Thursday, June 19, 2014

Switzerland keeps FX cap, trims inflation forecast

    The Swiss National Bank (SNB) maintained its cap on the Swiss franc's exchange rate at 1.20 per euros, saying the franc remains high and "the minimum exchange rate continues to be the right tool to avoid an undesirable tightening of monetary conditions in the event of renewed upward pressure on the Swiss franc."
    The SNB, which imposed a ceiling on the Swiss franc during the height of the sovereign debt crises in the euro area in September 2011, also confirmed that "if necessary, it is prepared to purchase foreign currency in unlimited quantities for this purpose and to take further measures as required."
    The central bank also maintained its target for three-month Libor of zero to 0.25 percent, its target since April 2009.
    Despite a higher-than-expected inflation rate in May, the SNB again cut its forecast due to the outlook for modest global economic growth and "unexpectedly low inflation in the euro area."
    For 2014 the SNB raised its inflation forecast to 0.1 percent from zero percent it forecast in March due to the rise in May inflation to 0.2 percent from zero percent in March and April.
    Switzerland has been experiencing deflation since late 2011, partly due to the strong Swiss franc, which tends to rise during periods of heightened geopolitical risk as investors seek safe haven.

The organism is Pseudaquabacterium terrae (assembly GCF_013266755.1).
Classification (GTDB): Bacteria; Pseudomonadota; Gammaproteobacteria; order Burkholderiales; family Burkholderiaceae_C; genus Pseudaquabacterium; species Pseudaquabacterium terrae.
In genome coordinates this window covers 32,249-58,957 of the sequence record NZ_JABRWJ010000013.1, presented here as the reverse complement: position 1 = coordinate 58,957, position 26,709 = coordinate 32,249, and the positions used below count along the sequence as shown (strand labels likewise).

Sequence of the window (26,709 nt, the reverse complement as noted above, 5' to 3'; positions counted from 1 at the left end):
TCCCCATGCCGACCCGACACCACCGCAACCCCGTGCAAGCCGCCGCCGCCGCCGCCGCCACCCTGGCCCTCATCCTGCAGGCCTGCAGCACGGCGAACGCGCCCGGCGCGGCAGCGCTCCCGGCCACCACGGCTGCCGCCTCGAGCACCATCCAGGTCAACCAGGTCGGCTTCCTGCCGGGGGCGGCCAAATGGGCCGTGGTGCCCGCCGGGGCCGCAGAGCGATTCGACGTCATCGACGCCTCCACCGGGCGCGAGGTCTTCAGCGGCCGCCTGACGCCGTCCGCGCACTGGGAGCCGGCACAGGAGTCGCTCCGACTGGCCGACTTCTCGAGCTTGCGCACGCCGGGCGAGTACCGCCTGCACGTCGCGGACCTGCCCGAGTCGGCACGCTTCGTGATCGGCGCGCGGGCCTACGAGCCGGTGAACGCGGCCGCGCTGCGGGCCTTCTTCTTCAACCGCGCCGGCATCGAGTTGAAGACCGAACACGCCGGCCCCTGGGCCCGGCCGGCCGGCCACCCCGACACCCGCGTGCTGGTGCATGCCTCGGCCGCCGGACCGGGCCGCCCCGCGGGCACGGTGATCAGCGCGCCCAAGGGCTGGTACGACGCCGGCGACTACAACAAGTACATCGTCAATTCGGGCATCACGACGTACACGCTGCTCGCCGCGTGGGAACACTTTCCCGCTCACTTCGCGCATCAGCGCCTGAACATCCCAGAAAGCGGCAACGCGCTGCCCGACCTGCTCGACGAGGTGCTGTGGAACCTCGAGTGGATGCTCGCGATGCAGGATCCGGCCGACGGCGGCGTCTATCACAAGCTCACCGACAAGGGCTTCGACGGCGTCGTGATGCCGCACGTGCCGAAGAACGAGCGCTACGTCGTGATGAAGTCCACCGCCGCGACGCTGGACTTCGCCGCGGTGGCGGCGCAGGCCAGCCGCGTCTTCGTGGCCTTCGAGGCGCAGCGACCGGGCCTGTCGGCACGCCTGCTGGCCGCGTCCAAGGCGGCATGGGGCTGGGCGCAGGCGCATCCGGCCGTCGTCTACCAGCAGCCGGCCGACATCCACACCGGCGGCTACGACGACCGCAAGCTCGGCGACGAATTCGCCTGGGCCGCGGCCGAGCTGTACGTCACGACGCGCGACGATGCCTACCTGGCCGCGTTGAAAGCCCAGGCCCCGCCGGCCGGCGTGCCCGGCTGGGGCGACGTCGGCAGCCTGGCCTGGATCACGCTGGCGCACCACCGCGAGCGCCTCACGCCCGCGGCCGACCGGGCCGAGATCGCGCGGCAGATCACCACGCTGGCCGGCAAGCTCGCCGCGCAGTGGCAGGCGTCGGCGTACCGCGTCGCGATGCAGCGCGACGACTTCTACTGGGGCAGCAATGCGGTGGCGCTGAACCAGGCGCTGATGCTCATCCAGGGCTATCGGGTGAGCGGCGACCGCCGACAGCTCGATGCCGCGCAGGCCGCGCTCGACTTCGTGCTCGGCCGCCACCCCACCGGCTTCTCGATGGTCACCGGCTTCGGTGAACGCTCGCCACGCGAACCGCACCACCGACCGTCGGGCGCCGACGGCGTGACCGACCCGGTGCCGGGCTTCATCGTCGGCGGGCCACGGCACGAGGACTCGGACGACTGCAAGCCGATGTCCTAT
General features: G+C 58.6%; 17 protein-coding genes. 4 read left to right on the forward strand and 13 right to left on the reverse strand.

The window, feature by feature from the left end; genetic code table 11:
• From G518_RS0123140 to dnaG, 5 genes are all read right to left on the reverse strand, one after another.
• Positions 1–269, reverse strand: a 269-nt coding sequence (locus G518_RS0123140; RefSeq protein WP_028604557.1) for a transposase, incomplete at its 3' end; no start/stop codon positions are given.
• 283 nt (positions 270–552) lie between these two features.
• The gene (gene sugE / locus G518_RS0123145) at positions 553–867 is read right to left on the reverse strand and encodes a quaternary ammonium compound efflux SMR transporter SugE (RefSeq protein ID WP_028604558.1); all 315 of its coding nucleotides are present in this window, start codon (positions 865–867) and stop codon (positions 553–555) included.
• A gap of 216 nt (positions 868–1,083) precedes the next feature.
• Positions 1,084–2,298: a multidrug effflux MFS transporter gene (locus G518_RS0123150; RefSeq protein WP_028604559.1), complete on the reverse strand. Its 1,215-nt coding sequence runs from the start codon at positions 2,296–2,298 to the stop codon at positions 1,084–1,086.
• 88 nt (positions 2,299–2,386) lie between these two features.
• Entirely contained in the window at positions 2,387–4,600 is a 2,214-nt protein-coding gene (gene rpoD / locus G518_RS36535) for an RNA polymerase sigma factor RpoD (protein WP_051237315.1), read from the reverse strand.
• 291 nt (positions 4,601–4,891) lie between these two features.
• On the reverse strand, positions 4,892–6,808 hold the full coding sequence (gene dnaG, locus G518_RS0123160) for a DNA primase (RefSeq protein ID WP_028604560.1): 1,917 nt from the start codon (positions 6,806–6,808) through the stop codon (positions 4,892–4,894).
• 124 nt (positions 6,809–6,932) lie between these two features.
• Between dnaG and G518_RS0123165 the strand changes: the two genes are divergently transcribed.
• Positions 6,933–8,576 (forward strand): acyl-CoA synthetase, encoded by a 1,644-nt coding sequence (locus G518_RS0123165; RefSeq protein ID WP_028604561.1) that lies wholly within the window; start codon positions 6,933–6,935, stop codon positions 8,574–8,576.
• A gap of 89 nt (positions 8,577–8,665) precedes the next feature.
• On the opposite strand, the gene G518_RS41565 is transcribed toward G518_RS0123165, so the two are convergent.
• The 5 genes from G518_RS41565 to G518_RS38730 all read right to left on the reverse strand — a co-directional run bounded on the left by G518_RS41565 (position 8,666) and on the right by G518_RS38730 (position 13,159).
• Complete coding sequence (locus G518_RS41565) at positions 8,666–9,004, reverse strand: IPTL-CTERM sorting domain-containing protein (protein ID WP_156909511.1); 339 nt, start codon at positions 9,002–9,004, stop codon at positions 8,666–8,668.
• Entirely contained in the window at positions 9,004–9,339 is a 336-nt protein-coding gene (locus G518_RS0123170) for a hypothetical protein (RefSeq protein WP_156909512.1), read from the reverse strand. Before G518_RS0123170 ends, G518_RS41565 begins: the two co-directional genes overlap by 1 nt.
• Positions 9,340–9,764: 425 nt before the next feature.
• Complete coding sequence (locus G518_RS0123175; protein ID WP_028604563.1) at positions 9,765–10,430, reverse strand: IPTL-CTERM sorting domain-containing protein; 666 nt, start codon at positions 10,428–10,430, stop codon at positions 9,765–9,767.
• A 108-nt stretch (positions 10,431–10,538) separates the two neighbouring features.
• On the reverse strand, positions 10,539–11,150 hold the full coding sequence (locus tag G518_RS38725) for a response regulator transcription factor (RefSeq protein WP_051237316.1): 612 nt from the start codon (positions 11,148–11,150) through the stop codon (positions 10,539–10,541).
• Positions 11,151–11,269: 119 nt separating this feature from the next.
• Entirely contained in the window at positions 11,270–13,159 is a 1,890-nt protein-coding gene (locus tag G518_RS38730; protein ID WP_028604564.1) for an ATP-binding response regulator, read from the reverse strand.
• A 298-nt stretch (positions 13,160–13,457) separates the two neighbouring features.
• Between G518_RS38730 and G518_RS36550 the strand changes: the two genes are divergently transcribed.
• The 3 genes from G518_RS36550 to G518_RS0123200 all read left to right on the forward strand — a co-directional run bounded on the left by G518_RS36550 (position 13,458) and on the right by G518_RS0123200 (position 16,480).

For 2015 and 2016 the SNB now forecasts 0.3 percent inflation and 0.9 percent, respectively, 0.1 percentage points down from its previous forecast in March, which was also down from its December forecast.
    The SNB's inflation forecast is based on a three-month Libor rate of zero percent for the next three years and an expectation that the Swiss franc will weaken during that time.
    "Consequently, there are no signs of any inflation risks in Switzerland in the foreseeable future," the SNB said.
    Economic growth in Switzerland picked up in the first quarter of the year, but production remains below capacity and the SNB forecast growth this year of around 2.0 percent, the same as it forecast in March.
    In the first quarter of this year, the Swiss Gross Domestic Product grew by 0.5 percent from the previous quarter for annual growth of 2.0 percent, up from 1.7 percent.



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